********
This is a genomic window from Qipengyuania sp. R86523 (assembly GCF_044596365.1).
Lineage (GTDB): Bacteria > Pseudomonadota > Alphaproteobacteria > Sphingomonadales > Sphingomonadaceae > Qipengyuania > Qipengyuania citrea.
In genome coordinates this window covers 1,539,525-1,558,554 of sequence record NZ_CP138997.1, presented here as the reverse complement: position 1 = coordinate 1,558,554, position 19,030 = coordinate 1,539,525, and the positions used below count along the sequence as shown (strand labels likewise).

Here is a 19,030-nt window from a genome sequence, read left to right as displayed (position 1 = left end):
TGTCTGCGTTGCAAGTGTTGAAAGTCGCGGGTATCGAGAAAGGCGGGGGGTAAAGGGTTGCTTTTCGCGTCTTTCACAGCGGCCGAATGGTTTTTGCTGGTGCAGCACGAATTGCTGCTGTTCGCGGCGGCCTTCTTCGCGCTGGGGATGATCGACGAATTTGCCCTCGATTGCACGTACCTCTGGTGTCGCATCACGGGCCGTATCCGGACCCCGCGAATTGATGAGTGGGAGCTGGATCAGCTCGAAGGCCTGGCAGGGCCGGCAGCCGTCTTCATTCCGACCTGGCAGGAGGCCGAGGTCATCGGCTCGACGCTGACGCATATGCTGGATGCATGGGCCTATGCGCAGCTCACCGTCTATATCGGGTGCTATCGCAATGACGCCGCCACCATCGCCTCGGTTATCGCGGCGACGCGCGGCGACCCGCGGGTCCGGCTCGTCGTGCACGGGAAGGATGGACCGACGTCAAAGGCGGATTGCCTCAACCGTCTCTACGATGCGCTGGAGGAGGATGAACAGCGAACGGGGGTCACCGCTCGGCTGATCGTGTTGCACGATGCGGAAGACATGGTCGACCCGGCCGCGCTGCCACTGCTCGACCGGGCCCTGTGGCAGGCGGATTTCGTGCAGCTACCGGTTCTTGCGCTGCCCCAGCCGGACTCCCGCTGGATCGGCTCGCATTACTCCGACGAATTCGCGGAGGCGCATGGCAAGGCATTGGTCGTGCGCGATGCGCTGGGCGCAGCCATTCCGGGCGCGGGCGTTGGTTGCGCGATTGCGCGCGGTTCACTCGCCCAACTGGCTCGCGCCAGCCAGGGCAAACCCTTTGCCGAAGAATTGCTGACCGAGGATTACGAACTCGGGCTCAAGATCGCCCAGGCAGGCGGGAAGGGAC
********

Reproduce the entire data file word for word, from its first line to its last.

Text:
This is a genomic window from Qipengyuania sp. R86523 (assembly GCF_044596365.1).
Lineage (GTDB): Bacteria > Pseudomonadota > Alphaproteobacteria > Sphingomonadales > Sphingomonadaceae > Qipengyuania > Qipengyuania citrea.
In genome coordinates this window covers 1,539,525-1,558,554 of sequence record NZ_CP138997.1, presented here as the reverse complement: position 1 = coordinate 1,558,554, position 19,030 = coordinate 1,539,525, and the positions used below count along the sequence as shown (strand labels likewise).

Here is a 19,030-nt window from a genome sequence, read left to right as displayed (position 1 = left end):
TGTCTGCGTTGCAAGTGTTGAAAGTCGCGGGTATCGAGAAAGGCGGGGGGTAAAGGGTTGCTTTTCGCGTCTTTCACAGCGGCCGAATGGTTTTTGCTGGTGCAGCACGAATTGCTGCTGTTCGCGGCGGCCTTCTTCGCGCTGGGGATGATCGACGAATTTGCCCTCGATTGCACGTACCTCTGGTGTCGCATCACGGGCCGTATCCGGACCCCGCGAATTGATGAGTGGGAGCTGGATCAGCTCGAAGGCCTGGCAGGGCCGGCAGCCGTCTTCATTCCGACCTGGCAGGAGGCCGAGGTCATCGGCTCGACGCTGACGCATATGCTGGATGCATGGGCCTATGCGCAGCTCACCGTCTATATCGGGTGCTATCGCAATGACGCCGCCACCATCGCCTCGGTTATCGCGGCGACGCGCGGCGACCCGCGGGTCCGGCTCGTCGTGCACGGGAAGGATGGACCGACGTCAAAGGCGGATTGCCTCAACCGTCTCTACGATGCGCTGGAGGAGGATGAACAGCGAACGGGGGTCACCGCTCGGCTGATCGTGTTGCACGATGCGGAAGACATGGTCGACCCGGCCGCGCTGCCACTGCTCGACCGGGCCCTGTGGCAGGCGGATTTCGTGCAGCTACCGGTTCTTGCGCTGCCCCAGCCGGACTCCCGCTGGATCGGCTCGCATTACTCCGACGAATTCGCGGAGGCGCATGGCAAGGCATTGGTCGTGCGCGATGCGCTGGGCGCAGCCATTCCGGGCGCGGGCGTTGGTTGCGCGATTGCGCGCGGTTCACTCGCCCAACTGGCTCGCGCCAGCCAGGGCAAACCCTTTGCCGAAGAATTGCTGACCGAGGATTACGAACTCGGGCTCAAGATCGCCCAGGCAGGCGGGAAGGGAC